God is not about certainty, and religion is not about God’s existence. Religion is about creating God while it awaits God. Religion is the “almost” of God; that is, religion is the record of beliefs that arise while waiting for the arrival of nothing. Religion is the trace of a God, culturally conditioned, who almost is.
Over the weekend we held a Jesus Seminar on the Road. Southminster has held this annual event for over a dozen years. We had a nice turnout. Over 90 people heard Joseph Bessler and David Galston provide a history of Christianity with the hint of a possibility of its future.
Starting with the historical Jesus, David and Joe showed how his story was framed in the idiom of a hero’s story within the gospels themselves. He became a theological figure as he was interpreted through Platonism and neo-Platonism. From this the church councils created the great creeds such as the Nicene Creed. The creed married power and Christendom held sway through the middle ages. Finally cracks developed in the system and through the Reformation and scientific revolution scholars began to examine the texts with new eyes.
There were various quests for the historical Jesus in part to challenge the power of the church. This last quest in America that began in the 1980s was a response to the rise of political Christian fundamentalism. Thus the Jesus Seminar was born. The Jesus that has emerged is nothing like the church’s Jesus. If you are curious about this Jesus, I recommend checking out some of the books in the Petersen Gallery.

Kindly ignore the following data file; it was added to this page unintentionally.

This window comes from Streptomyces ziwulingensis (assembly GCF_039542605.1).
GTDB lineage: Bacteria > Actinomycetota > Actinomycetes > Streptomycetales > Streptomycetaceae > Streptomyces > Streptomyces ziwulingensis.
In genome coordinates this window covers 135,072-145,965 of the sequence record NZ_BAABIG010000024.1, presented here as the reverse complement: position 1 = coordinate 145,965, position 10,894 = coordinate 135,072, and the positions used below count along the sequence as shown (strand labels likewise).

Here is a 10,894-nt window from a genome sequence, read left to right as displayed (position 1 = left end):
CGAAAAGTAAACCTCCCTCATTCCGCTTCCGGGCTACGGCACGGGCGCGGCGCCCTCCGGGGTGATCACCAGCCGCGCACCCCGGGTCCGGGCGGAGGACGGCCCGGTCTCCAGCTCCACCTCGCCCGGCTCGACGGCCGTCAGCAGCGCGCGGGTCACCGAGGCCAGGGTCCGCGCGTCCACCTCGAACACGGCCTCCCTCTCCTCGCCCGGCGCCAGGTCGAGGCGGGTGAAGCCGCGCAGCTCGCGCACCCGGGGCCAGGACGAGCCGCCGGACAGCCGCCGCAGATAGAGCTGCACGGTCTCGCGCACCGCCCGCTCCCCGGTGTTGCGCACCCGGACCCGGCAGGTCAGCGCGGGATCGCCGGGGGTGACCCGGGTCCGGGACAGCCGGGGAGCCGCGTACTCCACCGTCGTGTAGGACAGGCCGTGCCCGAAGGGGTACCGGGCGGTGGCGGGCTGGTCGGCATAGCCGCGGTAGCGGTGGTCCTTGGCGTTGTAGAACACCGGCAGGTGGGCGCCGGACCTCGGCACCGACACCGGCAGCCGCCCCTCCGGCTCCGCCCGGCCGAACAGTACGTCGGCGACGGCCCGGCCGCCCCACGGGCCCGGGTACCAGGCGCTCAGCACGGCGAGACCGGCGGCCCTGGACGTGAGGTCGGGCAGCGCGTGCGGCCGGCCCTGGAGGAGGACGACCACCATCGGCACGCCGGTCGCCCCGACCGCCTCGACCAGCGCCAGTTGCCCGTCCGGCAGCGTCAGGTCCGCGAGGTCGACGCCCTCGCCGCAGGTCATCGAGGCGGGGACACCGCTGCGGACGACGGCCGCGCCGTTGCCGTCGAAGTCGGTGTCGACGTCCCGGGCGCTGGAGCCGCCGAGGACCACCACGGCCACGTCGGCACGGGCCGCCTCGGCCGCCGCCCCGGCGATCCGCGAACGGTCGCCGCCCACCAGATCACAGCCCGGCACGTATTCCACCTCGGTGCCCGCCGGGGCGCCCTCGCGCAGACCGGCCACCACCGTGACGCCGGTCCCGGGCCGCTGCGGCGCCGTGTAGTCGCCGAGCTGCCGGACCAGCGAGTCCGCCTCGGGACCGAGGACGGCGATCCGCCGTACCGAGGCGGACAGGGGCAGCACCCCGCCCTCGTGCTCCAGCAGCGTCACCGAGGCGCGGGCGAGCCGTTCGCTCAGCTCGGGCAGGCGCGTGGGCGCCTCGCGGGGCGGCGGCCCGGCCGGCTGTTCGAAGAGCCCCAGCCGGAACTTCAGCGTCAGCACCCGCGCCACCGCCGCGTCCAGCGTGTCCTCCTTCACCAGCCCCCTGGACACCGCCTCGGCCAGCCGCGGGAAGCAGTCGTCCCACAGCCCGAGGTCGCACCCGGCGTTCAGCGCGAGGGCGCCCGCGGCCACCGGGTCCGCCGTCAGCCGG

We may wonder now what? What would happen if the historical Jesus went to church? What if we divorced Jesus both from Plato and empire and let him be once again as Dominic Crossan called him, a peasant with an attitude? This Jesus who told parables, who asked more questions than provided answers, who eventually was lynched by empire. Would this Jesus survive church? Would the church accept this Jesus or exclude him as too much of a rabble-rouser?
Then what would happen if we began to examine all of the other churchy words associated with the Jesus of Plato and Empire: salvation, original sin, the Trinity, Christ, Bible, the second coming, heaven, hell, God. Could the church handle that?
David Galston, who runs the Quest Learning Centre in a suburb of Toronto, concluded our gathering yesterday afternoon by answering that question: Can we bring the historical Jesus to church? Yes, he said. Yes we can.
It was a hopeful weekend.
Yes we can and why not give it a go?
Asking the question, “Can we bring the historical Jesus to church?” is similar to asking, “Can humanity live sustainably on Earth?”
Yes we can.
Yes we can and why not give it a go?
These questions are similar because they require of us great maturity. They require of us to let go of illusions of permanence. They require of us to let go of fantasy and to embrace reality. They require of us the courage to resist all of the reality-denying forces whether they be political, religious, economic, or militaristic, that provide short-term profit for the few at the expense of the many and at the expense of the future of all.
August 8th 2016 was an important day.